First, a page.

History[ edit ] The term was initially used by a VoIP service provider BroadVoice  in initially for AstriCon, but then continued as a core part of the business model with a service allowing businesses to bring their own device for a more open service provider model. The term BYOD then entered common use incourtesy of Intel when it recognized an increasing tendency among its employees to bring their own devices i. BYOD has been characterized as a feature of the "consumer enterprise" in which enterprises blend with consumers.
Thinkstock While BYOD was thought to have begun around the same time that patients started bringing their smartphones into the hospital, its relevance is driven by doctors who have their own preference for devices.
Paper and pagers were the order of the day for communicating and accessing information. Now, mobile devices are commonplace, in many places the standard. And health system executives and IT departments are grappling with the challenges of controlling them.
So having the physician on the medical staff or an employee use their own device can provide access to mobile tools to people who might otherwise not be able to benefit from mobile tools. In the latter instance, health systems partnered with vendors to put an enterprise device in the hands of everyone on the campus who needs one.
Such devices allow for specific functions, such as communications, data access and sharing and perhaps barcode scanning. In fact, a study published in the Journal of Hospital Librarianship estimated that 85 percent of healthcare professionals were bringing their own devices to work. A study published in the Journal of Hospital Librarianship estimated that 85 percent of healthcare professionals were bringing their own devices to work.
This, of course, created issues with privacy and security. A doctor with his own smartphone might be discussing patient information with a colleague one moment — a clear HIPAA red flag — and checking his Facebook page or discussing dinner plans with his partner the next. In extreme cases, a doctor might even snap a quick photo of a curious rash or wound to share with a colleague or specialist, then have that photo saved in a queue alongside family photos.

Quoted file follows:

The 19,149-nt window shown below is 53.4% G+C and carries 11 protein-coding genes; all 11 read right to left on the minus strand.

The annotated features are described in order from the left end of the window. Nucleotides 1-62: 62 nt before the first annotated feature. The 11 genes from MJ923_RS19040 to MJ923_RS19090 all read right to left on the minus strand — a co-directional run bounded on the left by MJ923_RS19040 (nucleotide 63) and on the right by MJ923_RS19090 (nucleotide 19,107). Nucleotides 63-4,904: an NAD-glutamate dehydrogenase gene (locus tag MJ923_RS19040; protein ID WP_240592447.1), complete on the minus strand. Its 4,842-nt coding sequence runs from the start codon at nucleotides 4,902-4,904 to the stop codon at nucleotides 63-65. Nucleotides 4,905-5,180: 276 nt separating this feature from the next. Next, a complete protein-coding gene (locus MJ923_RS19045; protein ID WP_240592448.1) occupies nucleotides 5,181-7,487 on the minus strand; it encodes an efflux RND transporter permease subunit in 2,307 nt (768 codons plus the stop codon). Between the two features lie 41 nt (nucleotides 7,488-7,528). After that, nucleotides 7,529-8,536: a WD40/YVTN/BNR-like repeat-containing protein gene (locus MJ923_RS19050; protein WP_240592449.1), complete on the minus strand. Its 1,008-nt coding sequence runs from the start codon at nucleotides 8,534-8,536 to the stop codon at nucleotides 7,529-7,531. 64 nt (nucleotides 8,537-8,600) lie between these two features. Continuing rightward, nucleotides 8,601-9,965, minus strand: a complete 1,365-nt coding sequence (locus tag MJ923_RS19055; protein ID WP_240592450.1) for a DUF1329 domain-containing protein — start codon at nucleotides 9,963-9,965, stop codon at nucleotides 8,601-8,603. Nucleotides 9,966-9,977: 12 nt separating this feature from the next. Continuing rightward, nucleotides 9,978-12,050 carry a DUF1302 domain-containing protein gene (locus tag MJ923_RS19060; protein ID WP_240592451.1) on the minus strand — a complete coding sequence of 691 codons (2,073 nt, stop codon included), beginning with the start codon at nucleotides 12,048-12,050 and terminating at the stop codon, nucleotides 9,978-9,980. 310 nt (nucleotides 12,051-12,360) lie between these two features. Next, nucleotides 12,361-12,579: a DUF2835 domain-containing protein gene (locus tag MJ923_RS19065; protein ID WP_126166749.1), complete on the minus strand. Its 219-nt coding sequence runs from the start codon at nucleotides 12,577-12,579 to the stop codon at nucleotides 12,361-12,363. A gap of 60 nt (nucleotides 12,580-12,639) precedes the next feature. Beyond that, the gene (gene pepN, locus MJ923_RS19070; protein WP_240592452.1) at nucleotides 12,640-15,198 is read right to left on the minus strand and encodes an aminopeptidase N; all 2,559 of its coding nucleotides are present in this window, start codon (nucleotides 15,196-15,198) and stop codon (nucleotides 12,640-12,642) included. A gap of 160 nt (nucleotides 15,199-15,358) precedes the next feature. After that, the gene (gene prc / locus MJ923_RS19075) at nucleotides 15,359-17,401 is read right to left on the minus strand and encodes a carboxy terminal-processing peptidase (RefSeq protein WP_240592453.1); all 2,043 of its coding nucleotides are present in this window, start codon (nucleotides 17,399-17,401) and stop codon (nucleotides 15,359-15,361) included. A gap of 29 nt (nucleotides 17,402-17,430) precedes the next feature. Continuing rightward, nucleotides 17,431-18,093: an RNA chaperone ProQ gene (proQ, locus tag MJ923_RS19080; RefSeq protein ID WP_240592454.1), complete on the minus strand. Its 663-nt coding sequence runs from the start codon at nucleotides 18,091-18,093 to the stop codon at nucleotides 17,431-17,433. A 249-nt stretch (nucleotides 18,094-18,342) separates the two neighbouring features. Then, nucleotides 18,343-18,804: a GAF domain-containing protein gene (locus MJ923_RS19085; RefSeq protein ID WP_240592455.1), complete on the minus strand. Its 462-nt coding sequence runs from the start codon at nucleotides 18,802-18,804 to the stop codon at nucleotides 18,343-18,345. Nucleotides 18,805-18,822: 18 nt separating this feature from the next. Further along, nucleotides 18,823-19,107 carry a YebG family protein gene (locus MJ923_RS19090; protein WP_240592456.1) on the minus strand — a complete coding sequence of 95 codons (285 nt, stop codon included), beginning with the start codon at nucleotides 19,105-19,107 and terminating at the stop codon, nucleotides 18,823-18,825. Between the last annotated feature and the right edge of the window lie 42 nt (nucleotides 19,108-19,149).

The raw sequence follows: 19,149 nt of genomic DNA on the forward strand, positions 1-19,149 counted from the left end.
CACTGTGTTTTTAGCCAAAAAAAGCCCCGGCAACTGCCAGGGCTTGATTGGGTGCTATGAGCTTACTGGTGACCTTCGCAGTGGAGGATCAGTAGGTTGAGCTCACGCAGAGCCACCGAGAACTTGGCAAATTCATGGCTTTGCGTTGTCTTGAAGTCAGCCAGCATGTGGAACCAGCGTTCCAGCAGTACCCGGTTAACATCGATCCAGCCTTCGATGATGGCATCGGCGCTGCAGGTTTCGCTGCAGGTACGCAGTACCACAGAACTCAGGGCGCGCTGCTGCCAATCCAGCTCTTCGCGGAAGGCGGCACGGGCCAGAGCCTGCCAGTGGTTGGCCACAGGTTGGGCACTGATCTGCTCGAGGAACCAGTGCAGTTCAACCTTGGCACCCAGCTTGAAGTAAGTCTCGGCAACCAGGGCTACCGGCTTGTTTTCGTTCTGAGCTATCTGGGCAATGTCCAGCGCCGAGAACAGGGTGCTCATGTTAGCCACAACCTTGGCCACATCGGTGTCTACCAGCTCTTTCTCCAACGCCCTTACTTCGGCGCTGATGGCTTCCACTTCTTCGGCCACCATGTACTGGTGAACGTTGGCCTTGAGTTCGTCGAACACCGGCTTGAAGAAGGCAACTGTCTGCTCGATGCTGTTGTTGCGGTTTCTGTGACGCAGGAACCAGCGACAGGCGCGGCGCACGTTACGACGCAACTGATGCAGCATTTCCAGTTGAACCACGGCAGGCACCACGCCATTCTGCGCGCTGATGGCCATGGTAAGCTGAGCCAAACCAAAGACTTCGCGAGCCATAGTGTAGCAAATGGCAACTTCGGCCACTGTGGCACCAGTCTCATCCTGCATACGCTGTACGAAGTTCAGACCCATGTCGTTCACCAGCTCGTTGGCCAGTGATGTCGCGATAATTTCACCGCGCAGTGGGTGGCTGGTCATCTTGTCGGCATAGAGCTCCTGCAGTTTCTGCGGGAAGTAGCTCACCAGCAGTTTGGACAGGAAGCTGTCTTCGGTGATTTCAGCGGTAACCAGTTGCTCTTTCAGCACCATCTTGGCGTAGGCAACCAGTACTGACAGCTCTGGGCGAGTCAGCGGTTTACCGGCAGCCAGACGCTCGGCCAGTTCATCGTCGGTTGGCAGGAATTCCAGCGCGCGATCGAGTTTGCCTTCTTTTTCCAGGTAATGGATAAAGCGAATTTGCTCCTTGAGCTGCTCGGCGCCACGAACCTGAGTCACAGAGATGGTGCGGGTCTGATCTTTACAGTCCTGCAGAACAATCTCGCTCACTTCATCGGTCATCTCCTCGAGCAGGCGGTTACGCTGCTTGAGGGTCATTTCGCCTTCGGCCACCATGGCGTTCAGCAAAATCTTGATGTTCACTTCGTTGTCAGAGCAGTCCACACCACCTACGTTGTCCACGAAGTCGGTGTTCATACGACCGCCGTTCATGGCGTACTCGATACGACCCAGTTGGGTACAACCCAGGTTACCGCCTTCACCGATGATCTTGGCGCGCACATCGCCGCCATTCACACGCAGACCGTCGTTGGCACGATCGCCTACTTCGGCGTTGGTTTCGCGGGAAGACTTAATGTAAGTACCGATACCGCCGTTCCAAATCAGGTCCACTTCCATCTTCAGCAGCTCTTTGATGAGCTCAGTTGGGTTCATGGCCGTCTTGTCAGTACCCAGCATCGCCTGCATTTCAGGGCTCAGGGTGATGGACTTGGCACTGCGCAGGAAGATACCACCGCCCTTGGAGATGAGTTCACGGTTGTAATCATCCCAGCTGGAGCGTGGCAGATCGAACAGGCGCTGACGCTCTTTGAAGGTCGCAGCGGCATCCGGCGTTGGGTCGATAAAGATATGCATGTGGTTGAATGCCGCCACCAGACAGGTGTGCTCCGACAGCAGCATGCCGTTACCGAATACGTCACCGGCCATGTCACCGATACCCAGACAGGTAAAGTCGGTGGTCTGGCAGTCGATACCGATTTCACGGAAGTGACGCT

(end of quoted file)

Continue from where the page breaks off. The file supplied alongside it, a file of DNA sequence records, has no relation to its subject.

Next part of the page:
The result was a nightmare for IT departments, and a headache for health system executives looking to protect data, improve care coordination via mobile devices and keep staff and patients happy.
Many a C-suite executive has stories of doctors and nurses designing work-arounds that bypass safety and security protocols, or simply using their devices in defiance of HIPAA standards. They set up cloud-based data storage, and created a network for mobile device apps and functions that could operate within that network.
They then built a wall around that network, and established security protocols for mobile devices to access that network. As mobile devices and mHealth platforms proliferate, many health systems are taking a new approach to BYOD. And a maintenance person or staff member in the cafeteria or laundry could access certain services while being steered clear of other portals.
In some cases, health systems are creating virtual sandboxes that can be installed on a mobile device, segmenting apps that deal with patient data so that they require extra authentication to access.
Those apps can also be wiped clean in the event the device is lost or stolen or the user changes jobs.
All sensitive information is stored in a secure, cloud-based repository, and that data does not rest on any device — enterprise or private. No longer does BYOD relate to just the smartphone, laptop or tablet.
With the Internet of Things IoT sitting on the doorstep — literally — health and wellness data can now be captured, measured and shared from wearables, home-based devices, enhanced appliances, beds, chairs, toilets, showers, even vehicles and structures.
This is especially true as billions of things begin transporting data. Likewise, a growing number of connected devices and wearables are generating medical-grade data, independent of any interference from the user.
That data already has value to the clinician, if it can be integrated with health records. So as the BYOD phenomenon evolves, health systems today and in the future must tailor their strategies to accept and protect data.Jul 13, · The global market for Bring Your Own Device (BYOD) is expected to reach $ billion by BYOD policies can be a great way to increase .
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BYOD White Paper. Device Landscape. According to a recent Gartner Press Release, “With increased smartphone and tablet sales to consumers, a plethora of these mobile consumer devices, are invading the enterprise in a short period of time.
The Impact of BYOD on Healthcare Providers and Hospitals The proliferation of laptops, tablets, phablets and especially smartphones has given rise to the BYOD — Bring Your Own Device — strategy.
4 | Insights on governance, risk and compliance September With the issues of risk profile, usage and geography to consider, an organization can begin to define the BYOD risks and what impact . Aug 12, · By Danie D. Taylor Individually, the concepts of “bring your own device” (BYOD) versus “choose your own device” (CYOD) don’t seem contrary.
But when it .